Thoreau’s Demand

Thoreau demands that the good person, the ethical subject, refuse complicity with evil. In so doing, he reveals the nature of the bind in which we find ourselves: none of us able, it seems, to meet his demand. That’s why we’re here, trapped in this labyrinth of stuck desire. Rather than there, where lovers go as lovers do, and none are bound.

Love and Marriage: A Discourse

“There I was,” recalls the time traveler. “A married man, despite my vexed relationship to marriage as sacrament and institution.”

“Okay,” nods the narrator, eyebrows raised, trying to intuit from what he knows of the traveler’s past what might lie on the other side of “vexed” if that word was hyperlinked. “You’ll have to say more at some point—but go on.”

“Sarah and I had exchanged our vows seventeen years prior,” explains the traveler, “outdoors, in a state-sanctioned but otherwise nonreligious ceremony, with the blessing of friends and family.”

The traveler pauses, proceeds haltingly here in his telling, reliving again the flowers, the arbor, the sunshower afterwards. “I wasn’t seeking to marry,” he adds. “That wasn’t part of any future I’d imagined for myself in my youth.”

Narrator considers this, nods again approvingly, asks what he’d imagined in its place.

“As far as I can remember,” muses the traveler, “all I’d wanted was to write.” He smiles, picturing himself hunched over his notebooks in years past.

“But you and Sarah fell in love?” asks the narrator.

“Yes,” confirms the traveler, “no denial of that on my part. And there we were, in the final months of our Master’s program: both of us wanting to pursue PhDs in English, with hopes of earning a living, despite already mounting debt, by continuing to teach courses at the college level.”

“Fair enough,” says the narrator, elbows propped on the arms of his chair, fingers arched to form a pyramid. “But how did you get from there to the decision to marry?”

“The immediate stress in those days,” breathes the traveler, voice achieving new resolve, “was that we were drawn toward different programs. Mentors dear to us at the time advised us to go our separate ways. ‘Sarah should go to Buffalo,’ they told us. ‘Matt should go to Brown.’”

Narrator purses his lips, tries to conceive the traveler’s dilemma.

“I remember us crying afterwards upon leaving those meetings,” murmurs the traveler. “Neither of us wanted to live apart.”

Traveler looks up here in his telling, eyes glinting. “And so it happened.”

“Just like that?” inquires the narrator. Traveler nods. “Just like that,” he replies, snapping his fingers as if to illustrate. “Over dinner one evening: we agreed to marry.”

Free Jazz vs. Circuit City

The time travel narrative dredges up pain from the past. A bizarre love triangle rhymes without repeating. “The story needn’t go there,” thinks the narrator. If the machine or device is the narrative itself, then (to honor Moor Mother’s terms) let it draw us toward free jazz rather than circuit city. Let the “trance-script as time machine” be a liberation technology. Let it be a spirit-force that helps us heal.

Wednesday June 30, 2021

Without yet knowing in advance the form of this narrative, or even whether it is to be a story or a novel, this thing, this experiment in living theater that we’ve method-acted our way into — let us nonetheless speculate as to what it might mean and how it might happen. At minimum, it means a shift in genre. This Work we’re trance-scribing would become a fiction, a fantasy: something other than the author’s lived reality. This despite being tied indexically to that reality through its temporal adjacency. The world contributes, the world participates in the coming-into-being, the trance-scription, of the text’s episodes. It is to the rhythm of the day that the text is sung. What happens is: I realize I’m already in the alternate timeline. The shift occurred with the paralogy of “Wednesday January 6, 2020.” Publish as is and we can continue to remain in this timeline, thinks our traveler. Edit the date and we enter a timeline that occurred otherwise. Or so I imagine as I sit with the idea, the realization unfolding slowly as I water the plants in our garden. “Otherwise how?” I wonder. “What would happen?” We couldn’t know in advance, could we? We would have to become part of the experiment, like seed in soil, attending to the unfolding of each day amid conditions of precarity and love. Yet this we’ve already done by gifting ourselves the paralogy. Swapping the zero with the one would be like looking a gift horse in the mouth.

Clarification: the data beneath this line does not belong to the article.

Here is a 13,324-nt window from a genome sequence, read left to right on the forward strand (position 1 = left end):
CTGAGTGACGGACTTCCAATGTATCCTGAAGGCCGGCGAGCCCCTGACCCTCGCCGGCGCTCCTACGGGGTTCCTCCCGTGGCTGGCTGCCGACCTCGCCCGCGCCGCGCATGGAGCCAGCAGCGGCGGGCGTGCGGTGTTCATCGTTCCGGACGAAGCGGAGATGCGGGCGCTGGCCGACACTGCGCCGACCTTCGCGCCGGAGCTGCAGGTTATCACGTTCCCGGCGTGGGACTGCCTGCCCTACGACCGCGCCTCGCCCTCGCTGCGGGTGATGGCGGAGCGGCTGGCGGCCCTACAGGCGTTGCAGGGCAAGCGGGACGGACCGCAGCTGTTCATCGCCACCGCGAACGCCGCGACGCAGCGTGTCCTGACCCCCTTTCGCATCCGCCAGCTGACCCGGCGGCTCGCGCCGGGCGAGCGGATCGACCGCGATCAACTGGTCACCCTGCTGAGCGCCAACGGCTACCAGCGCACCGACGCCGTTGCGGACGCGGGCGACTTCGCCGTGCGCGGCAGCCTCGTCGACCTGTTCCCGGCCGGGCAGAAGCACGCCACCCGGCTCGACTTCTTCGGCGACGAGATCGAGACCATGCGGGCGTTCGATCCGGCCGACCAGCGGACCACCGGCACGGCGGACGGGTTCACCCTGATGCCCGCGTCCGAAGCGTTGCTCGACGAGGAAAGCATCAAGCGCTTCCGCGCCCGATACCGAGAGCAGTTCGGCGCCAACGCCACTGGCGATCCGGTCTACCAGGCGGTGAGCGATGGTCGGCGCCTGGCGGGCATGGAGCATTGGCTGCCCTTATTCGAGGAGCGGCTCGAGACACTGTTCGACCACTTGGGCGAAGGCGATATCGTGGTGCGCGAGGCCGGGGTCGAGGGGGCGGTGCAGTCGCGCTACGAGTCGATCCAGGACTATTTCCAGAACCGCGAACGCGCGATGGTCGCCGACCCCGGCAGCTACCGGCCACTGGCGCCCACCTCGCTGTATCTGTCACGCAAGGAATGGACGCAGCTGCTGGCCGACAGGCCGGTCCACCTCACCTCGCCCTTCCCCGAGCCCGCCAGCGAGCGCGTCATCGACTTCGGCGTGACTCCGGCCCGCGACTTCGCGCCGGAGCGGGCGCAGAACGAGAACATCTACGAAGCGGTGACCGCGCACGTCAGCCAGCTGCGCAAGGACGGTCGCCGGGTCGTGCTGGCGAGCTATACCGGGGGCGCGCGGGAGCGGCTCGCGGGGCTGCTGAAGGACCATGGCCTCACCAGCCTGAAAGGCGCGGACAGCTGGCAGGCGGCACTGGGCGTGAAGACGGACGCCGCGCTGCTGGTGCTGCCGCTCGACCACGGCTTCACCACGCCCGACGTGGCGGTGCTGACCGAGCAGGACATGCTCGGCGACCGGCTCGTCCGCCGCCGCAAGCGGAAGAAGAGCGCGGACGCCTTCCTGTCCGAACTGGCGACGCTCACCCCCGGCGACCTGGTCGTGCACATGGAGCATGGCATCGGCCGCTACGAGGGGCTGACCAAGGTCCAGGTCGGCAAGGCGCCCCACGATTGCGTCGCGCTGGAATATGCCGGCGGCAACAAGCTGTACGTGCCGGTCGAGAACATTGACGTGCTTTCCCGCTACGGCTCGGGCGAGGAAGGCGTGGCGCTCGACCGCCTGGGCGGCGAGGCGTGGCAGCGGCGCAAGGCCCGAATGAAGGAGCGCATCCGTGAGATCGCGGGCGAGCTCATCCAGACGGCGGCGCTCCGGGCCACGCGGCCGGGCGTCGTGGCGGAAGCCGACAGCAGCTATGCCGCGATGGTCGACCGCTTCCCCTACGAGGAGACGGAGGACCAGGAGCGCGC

So begins the tale. Sarah green-lights the production and confirms my thinking about how to proceed. I go live with the paralogy intact mid-afternoon, and encounter several immediate forms of resistance. A troll, for instance, posts a comment proposing that the work has “hit a new level of faggotry,” while someone I care to know better sings out into the void of social media Martha Wainwright’s “Bloody Mother Fucking Asshole.” On a more hopeful note, though, the room (acting collectively here as Greek chorus) replies by sounding the passing of Donald Rumsfeld. Have I succumbed to cruel optimism? Should I have proceeded to the “unknown unknown” of the one? Perhaps the Work moves toward personal and collective flourishing as the one and the many learn to live in fidelity with both love and desire.

Saturday June 26, 2021

I throw myself into frenetic activity upon waking. Pitched and piqued, I do my to-dos: read a final paper; submit a change of grade for a student who took an incomplete; post a trance-script; water the garden; greet Sarah and Frankie as they wake. Passion wells up inside me as I let your love lift me higher and higher, old world giving way to the new. Books show up in the bins at Goodwill. I rejoice amid receipt of this voice, this chorus which I take to be the voice of my Beloved. In my ears, in my mouth, through all of my senses and modes of attention, through my every breath. Yet all is discrepant: for today Sarah and I celebrate seventeen years of marriage.